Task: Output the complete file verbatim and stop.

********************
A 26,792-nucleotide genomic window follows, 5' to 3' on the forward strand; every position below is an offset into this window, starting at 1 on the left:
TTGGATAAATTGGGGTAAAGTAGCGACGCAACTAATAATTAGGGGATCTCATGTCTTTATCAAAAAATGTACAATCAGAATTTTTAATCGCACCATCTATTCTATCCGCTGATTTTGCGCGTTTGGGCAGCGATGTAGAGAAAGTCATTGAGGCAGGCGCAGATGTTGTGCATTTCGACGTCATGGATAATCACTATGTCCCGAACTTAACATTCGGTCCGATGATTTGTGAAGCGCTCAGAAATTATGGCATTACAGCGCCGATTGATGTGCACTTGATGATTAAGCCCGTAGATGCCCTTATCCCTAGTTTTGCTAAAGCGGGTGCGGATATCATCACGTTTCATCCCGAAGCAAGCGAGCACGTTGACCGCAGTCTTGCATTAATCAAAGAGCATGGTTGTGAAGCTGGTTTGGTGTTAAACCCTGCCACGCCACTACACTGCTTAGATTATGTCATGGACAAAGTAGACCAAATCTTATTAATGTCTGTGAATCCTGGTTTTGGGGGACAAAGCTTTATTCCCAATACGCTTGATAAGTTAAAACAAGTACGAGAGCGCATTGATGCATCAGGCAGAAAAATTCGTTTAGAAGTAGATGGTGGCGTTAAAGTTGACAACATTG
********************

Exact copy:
A 26,792-nucleotide genomic window follows, 5' to 3' on the forward strand; every position below is an offset into this window, starting at 1 on the left:
TTGGATAAATTGGGGTAAAGTAGCGACGCAACTAATAATTAGGGGATCTCATGTCTTTATCAAAAAATGTACAATCAGAATTTTTAATCGCACCATCTATTCTATCCGCTGATTTTGCGCGTTTGGGCAGCGATGTAGAGAAAGTCATTGAGGCAGGCGCAGATGTTGTGCATTTCGACGTCATGGATAATCACTATGTCCCGAACTTAACATTCGGTCCGATGATTTGTGAAGCGCTCAGAAATTATGGCATTACAGCGCCGATTGATGTGCACTTGATGATTAAGCCCGTAGATGCCCTTATCCCTAGTTTTGCTAAAGCGGGTGCGGATATCATCACGTTTCATCCCGAAGCAAGCGAGCACGTTGACCGCAGTCTTGCATTAATCAAAGAGCATGGTTGTGAAGCTGGTTTGGTGTTAAACCCTGCCACGCCACTACACTGCTTAGATTATGTCATGGACAAAGTAGACCAAATCTTATTAATGTCTGTGAATCCTGGTTTTGGGGGACAAAGCTTTATTCCCAATACGCTTGATAAGTTAAAACAAGTACGAGAGCGCATTGATGCATCAGGCAGAAAAATTCGTTTAGAAGTAGATGGTGGCGTTAAAGTTGACAACATTG